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Caving to Insidious Chinese Censorship by L.A. Larkin

June 12, 2014

The ABC’s The Drum, on 4 April 2014

After being on the receiving end of Chinese censorship, I wonder if China’s ever-widening powers over free speech will even be discussed when Tony Abbott’s trade delegation arrives there next week, writes L.A. Larkin.

On March 24, 2014 I was busy writing an action scene for my next thriller. My central character had just witnessed the horrifying assassination of a young girl in Afghanistan, brave enough to speak out against a drug-trafficking warlord.
The phone rang and a senior editor at Reader’s Digest Australia informed me that my Antarctic thriller, Thirst, had been censored by their Chinese printers.
Thirst, published in 2012 by Murdoch Books, was part of a Reader’s Digest volume of condensed novels destined for distribution in Australia, New Zealand, Singapore, Malaysia and India. Not, I might add, in China.
China is where the books were being printed and the Chinese printers demanded that all references to Falun Gong be removed and that the word “torture”, as it related to a Falun Gong practitioner, had to be deleted. I was told the printers would accept the words “religious belief” instead of Falun Gong and “torment” instead of torture.
But, of course, these are not my words. Such changes distort my opinions and the context of my story. Through a third party commercial enterprise China was attempting to use Reader’s Digest to affect opinion on the touchy topic of Falun Gong outside its own borders by deleting it from my book.
I made the decision not to make the required edits and Thirst was dropped from the volume. The editor at Reader’s Digest sympathised with my decision and I recognised that she was caught between a rock and a hard place, with budget and time constraints.
So imagine my surprise when I read an article in The Sydney Morning Herald on April 2, 2014 by Nick Galvin in which the managing director of Reader’s Digest Australia, Walter Beyleveldt, flatly denied there had been any censorship.
I had assumed that in Australia, and other countries in which we are not arrested, tortured and imprisoned for having views that differ from our leaders, book publishers robustly resist censorship, especially extraterritorial censorship.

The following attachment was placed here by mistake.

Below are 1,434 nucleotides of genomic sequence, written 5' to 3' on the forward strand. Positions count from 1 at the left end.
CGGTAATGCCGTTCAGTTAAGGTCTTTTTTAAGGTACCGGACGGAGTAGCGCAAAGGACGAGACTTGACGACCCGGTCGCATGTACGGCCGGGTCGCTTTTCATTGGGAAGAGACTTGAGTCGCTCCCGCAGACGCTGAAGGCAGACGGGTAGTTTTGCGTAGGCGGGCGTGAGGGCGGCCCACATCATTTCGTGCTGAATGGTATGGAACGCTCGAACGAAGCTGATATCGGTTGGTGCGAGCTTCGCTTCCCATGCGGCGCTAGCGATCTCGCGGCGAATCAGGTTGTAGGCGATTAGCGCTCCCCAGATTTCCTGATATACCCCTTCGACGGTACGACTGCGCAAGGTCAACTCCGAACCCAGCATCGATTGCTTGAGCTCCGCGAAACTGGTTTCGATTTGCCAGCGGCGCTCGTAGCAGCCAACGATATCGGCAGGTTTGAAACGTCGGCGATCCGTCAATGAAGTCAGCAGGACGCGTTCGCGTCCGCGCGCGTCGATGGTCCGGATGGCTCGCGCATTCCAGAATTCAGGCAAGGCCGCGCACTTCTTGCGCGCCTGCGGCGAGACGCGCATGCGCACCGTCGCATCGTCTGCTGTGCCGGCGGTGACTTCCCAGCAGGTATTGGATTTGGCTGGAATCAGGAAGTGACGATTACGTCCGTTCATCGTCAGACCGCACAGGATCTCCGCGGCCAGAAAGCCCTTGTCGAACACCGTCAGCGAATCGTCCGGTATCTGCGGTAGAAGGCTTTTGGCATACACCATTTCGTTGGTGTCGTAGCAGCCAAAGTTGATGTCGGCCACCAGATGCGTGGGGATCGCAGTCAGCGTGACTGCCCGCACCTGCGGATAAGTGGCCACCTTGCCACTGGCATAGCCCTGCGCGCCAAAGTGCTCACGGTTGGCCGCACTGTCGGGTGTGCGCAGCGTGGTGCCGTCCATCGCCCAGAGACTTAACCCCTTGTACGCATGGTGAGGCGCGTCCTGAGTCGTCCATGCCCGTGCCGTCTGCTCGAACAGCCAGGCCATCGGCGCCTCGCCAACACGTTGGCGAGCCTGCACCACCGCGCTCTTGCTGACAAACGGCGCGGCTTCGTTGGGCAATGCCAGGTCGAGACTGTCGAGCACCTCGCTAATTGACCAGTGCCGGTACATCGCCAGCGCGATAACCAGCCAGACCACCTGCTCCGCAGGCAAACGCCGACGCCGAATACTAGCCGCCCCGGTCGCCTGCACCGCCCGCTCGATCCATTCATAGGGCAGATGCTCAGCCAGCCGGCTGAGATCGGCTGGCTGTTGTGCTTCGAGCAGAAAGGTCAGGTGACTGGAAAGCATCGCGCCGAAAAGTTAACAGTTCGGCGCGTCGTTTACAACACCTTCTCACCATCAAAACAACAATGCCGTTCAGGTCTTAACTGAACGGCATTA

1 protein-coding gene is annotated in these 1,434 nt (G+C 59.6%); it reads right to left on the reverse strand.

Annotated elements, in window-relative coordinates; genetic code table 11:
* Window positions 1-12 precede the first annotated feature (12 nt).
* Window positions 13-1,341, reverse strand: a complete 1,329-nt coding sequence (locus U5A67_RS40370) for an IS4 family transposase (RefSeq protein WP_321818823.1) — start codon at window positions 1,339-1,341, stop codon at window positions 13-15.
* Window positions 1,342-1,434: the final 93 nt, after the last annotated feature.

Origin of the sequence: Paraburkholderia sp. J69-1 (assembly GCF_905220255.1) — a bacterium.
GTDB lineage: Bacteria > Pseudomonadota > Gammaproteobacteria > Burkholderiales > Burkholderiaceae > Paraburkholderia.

Is the profit motive so important (and printing in China so inexpensive) that Reader’s Digest effectively cedes editorial control to the printer?
They are not alone, of course. Bloomberg China was recently accused of repressing investigative reporting regarding corruption among the Chinese leadership for fear of damaging their business interests there.
Google suffered from years of battling China’s censorship laws and has been criticised for capitulating. But in both cases the product or the story was targeted at the Chinese market. My novel in the Reader’s Digest volume was not.
In our interconnected globalised world, in which publishers outsource to the cheapest provider, does this mean that China’s power to censor free speech, anywhere in the world, is far greater than we might imagine?
I never thought that as a fiction author I would find my work being censored. Nor, it seems, did Reader’s Digest. Their senior editor told me she only knew of it happening once before and that was for a non-fiction book by Sir Edmund Hillary that mentioned Tibet.
As a result of my experience, I now realise how important it is for writers, authors, their agents and publishers to be aware of the ramifications of printing in countries where freedom of speech is controlled. We owe it to our readers who want to know that the book they have just purchased reflects the opinion of the author and hasn’t been tampered with for political reasons.
What has happened to me demonstrates the insidious influence of globalisation and the triumph of commercial interests on freedom of speech. China is a cheap place to print, but it comes at a price.
As Tony Abbott’s trade delegation arrives in China next week I wonder if China’s human rights violations and ever-widening censorship powers will even be discussed.
As I return to writing my next novel, and think about the Afghani woman in my story who dies because she tries to tell the truth, I have to ask, what price freedom of speech?
L.A. Larkin is an Australian crime fiction and thriller author.

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